Who are you anyway… interrupting my twitter feed or clogging up my inbox? You sound like a robot, blasting out all that meaningless jargon. Even worse, it’s all about you…
It’s what we experience as consumers every day, in our social feeds, in the shops, online, on the radio and in magazines.
As communications and social media expert, Tim Hughes, points out in the well-argued article linked below, consumers are still being subjected to 1950s style advertising and marketing tactics by far too many businesses. These tactics simply do not work today.
What compounds things is that even though we know, personally and individually, how we feel about this experience, we seem to forget this knowledge as soon as we go to work. And while there, we’re too often imposing that very same, out-dated and unimaginative experience on our own customers - yet somehow, we’ve managed to convince ourselves that, in our case, it’s ok.
Why would it be ok, when we don’t appreciate being on the receiving end of it ourselves?
So what does it take to turn this around and to develop a marketing strategy that is truly effective?
There are plenty of experts who will propose costly workshops, audits and/or new operational structures or practices to help answer this question. Huge tomes have been written on the topic. Many of them are impressive. A few of them are in fact worth a read.
But, you don’t need to be a marketing expert to start answering this question. Far from it.
Just ask yourself what you love and hate about advertising and marketing when you’re at home or out and about.
Start there. As far away from your job and the place you work in as possible. Don't even think about the business you work in. Think only about what you encounter as a consumer.
Take a look at what you’ve identified.
What sticks in your mind – for both the wrong and the right reasons?
When did you last look something up or buy it, as a result of marketing messaging?
Where did you come across that messaging? What were you doing?
How did you feel about discovering it in that place, at that time?
Keep a tally (it works even better if you don’t try and do this all in one go). Ask your friends and family too. Ask your colleagues at work. Collecting up views can offer even richer insights about what strikes the right – and the wrong – chord with consumers.
These are really insightful, simple questions that shouldn’t take long to answer.
The simple truth is that we don’t pay attention to much of the marketing and advertising that we come across. Despite substantial spend on reaching us as a consumer audience, we’re only very rarely stopped in our tracks or motivated to act as the marketers behind the messaging would have us act.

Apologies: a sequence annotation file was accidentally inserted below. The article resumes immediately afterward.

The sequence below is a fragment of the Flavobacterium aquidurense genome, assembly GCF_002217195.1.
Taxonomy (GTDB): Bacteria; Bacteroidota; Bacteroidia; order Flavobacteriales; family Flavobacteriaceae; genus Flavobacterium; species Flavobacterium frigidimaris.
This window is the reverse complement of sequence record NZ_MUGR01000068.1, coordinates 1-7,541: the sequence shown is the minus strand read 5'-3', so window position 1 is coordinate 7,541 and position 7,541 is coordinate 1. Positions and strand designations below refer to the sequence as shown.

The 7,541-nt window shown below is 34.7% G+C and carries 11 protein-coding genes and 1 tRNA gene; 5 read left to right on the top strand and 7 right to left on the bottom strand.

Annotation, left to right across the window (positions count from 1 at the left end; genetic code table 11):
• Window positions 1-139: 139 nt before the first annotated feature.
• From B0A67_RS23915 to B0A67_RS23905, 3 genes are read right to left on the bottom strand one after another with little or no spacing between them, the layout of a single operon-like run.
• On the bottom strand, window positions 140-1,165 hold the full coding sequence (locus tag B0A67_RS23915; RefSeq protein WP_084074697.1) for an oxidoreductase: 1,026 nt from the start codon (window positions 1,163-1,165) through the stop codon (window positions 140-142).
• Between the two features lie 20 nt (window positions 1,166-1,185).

Now, compare what you concluded in the exercise with how your own business promotes itself.
If you’re on the right tracks, you’ll be identifying with and hitting all the memorable and motivating items listed on your tally.
What else can you do?
Hughes makes some helpful observations in his linked article too. They shouldn’t come as any surprise. The fact that they still need to be said, however, is disappointing evidence of just how many of us are still getting our sales and marketing strategies and messages wrong.
Above all, make sure your messages strike the right chord with your customers. Recraft your brand and marketing strategy to demonstrate to your customers exactly why their world is better with you in it. Make it all about them, not you. Because by making it all about them, it will become all about you in the right, properly attention-grabbing way.
All of which has a far better chance of making you noticed and keeping you front of mind when it comes to sales… and repeat sales.
One of my favourite examples of a brand who has really taken this to heart is Chatbooks. Though it’s a bit too long to be watched in full more than once, their brilliant, light-hearted advert about how their product simply fits into your world and improves it, couldn’t be clearer, simpler or (in my view) more engaging. And I remember it, time and again.
And most of it, is all about us – their target consumers - and our world. Making it perfectly easy to see why we their product fits with our circumstances and just how much of a difference it makes.
If you have kids, it’s worth a watch just to empathise and laugh!
And if you have, or are responsible for, a brand, there are important lessons in Hughes’ article below.
let's be honest here ..... People don't read ads anymore We fast forward through ads on the TV Call me, (I don't recognise your number in my phone) I won't take the call Send me an email and I don't know you (it will end in my email junk file) and it will get deleted None of us care about your company or products The most important person in the world is me